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Tsvetana Paraskova

Tsvetana Paraskova

Tsvetana is a writer for the U.S.-based Divergente LLC consulting firm with over a decade of experience writing for news outlets such as iNVEZZ and…

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100,000 Barrels Offline As Libya Is Plagued By Strikes

Libya Hariga Terminal

Production at Libya’s 100,000-bpd Sarir field has been halted after a protest over unpaid salaries had stopped exports at the eastern port of Hariga, Omran al-Zwai, spokesman for Libya’s Arabian Gulf Oil Co, told Bloomberg on Monday.

The sit-in protests at Hariga, initiated by a unit of the Libyan Petroleum Facilities Guard, had already caused a delay of two shipments of crude oil.

The industrial action had impeded a shipment of 600,000 barrels at Hariga en route to Italy, and such shipment has been on hold since Saturday, Bloomberg quoted al-Zwai as saying. Arabian Gulf Oil Co, or Agoco, may see its production halt within a week should the sit-in continue, the official added.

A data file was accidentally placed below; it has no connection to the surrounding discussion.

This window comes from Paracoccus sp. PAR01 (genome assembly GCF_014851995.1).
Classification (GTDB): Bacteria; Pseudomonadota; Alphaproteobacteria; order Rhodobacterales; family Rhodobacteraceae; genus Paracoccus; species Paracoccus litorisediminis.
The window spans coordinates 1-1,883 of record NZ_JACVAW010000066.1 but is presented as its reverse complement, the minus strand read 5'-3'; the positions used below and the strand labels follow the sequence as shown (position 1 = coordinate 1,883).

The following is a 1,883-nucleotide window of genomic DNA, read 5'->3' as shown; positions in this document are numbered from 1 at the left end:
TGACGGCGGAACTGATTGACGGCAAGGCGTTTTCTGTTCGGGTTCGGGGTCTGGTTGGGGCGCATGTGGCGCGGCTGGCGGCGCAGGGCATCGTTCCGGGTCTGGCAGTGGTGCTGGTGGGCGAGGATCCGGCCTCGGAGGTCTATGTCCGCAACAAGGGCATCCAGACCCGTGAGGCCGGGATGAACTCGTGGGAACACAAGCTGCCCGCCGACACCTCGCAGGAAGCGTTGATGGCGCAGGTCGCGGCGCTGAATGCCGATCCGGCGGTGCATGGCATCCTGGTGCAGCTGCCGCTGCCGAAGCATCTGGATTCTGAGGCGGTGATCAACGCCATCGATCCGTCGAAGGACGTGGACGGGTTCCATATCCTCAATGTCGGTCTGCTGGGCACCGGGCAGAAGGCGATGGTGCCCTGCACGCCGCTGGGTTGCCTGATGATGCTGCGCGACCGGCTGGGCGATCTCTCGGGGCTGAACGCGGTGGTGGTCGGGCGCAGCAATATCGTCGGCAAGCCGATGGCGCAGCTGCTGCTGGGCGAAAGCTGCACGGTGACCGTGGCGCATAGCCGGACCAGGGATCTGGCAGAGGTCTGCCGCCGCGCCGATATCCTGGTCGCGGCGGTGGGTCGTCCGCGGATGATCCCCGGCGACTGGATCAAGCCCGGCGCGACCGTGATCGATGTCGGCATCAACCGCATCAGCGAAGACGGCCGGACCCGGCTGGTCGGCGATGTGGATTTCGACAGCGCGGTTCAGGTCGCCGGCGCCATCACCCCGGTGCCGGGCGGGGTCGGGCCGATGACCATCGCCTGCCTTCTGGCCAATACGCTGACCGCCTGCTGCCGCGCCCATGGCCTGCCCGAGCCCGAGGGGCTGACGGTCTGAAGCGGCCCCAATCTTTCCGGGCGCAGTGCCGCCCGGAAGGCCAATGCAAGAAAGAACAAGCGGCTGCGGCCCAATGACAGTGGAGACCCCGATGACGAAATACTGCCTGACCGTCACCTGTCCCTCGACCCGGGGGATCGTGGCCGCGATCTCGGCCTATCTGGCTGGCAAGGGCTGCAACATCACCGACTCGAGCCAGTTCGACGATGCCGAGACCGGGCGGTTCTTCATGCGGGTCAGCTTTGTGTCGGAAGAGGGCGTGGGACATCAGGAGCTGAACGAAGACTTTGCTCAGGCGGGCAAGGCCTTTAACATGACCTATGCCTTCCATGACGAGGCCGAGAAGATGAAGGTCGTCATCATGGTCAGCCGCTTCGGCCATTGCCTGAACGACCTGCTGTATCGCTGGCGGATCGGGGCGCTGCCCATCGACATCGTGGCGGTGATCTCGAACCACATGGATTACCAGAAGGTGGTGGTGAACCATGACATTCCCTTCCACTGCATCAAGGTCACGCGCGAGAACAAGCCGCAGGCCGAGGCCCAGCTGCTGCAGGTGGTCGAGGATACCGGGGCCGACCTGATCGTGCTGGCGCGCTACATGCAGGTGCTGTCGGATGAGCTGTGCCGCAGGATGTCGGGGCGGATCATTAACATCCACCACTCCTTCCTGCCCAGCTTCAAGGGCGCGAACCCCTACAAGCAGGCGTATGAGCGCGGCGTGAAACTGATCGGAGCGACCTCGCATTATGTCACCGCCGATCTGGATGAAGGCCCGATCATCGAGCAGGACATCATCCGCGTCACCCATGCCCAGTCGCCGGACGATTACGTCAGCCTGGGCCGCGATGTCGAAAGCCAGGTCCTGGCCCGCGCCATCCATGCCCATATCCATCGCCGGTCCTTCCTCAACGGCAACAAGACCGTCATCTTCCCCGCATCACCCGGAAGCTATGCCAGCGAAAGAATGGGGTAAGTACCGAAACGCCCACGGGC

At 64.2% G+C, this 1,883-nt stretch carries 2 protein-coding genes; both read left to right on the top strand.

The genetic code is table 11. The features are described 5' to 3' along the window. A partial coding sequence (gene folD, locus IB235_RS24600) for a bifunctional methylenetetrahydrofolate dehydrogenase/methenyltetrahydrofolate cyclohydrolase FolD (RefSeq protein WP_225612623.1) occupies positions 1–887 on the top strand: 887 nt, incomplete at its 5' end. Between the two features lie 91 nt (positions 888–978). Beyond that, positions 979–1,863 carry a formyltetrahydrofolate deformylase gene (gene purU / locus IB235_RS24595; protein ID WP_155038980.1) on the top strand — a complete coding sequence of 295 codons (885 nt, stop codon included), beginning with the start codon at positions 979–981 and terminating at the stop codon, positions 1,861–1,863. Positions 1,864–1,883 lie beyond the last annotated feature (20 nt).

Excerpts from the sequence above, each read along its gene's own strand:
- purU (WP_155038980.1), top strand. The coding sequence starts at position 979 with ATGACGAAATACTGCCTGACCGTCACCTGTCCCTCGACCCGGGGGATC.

Hariga, which has a daily export capacity of 120,000 barrels, is not the only export terminal frozen by the Guard, whose allegiances are as divided as those of the national oil company, which only recently reunited after its two managements decided to forgo their differences in a bid to restore Libya’s oil production and exports.

Hariga was last closed in May, during a dispute between the eastern unit of the National Oil Corporation and the western branch of the company. It reopened relatively quickly, and from then until the start of July, exports from the terminal reached 1.5 million barrels. This is close to what Libya’s total daily exports used to be four years ago. Now, the country ships just 300,000 bpd.

Libya has been torn by conflict since the removal of Muammar Gaddafi five years ago. This conflict has had a severe effect on its oil industry, with warring factions blockading oilfields and ports alike.

Libya, which has the largest crude oil reserves in Africa, has now become second from the bottom in terms of output among OPEC members.

By Tsvetana Paraskova for Oilprice.com

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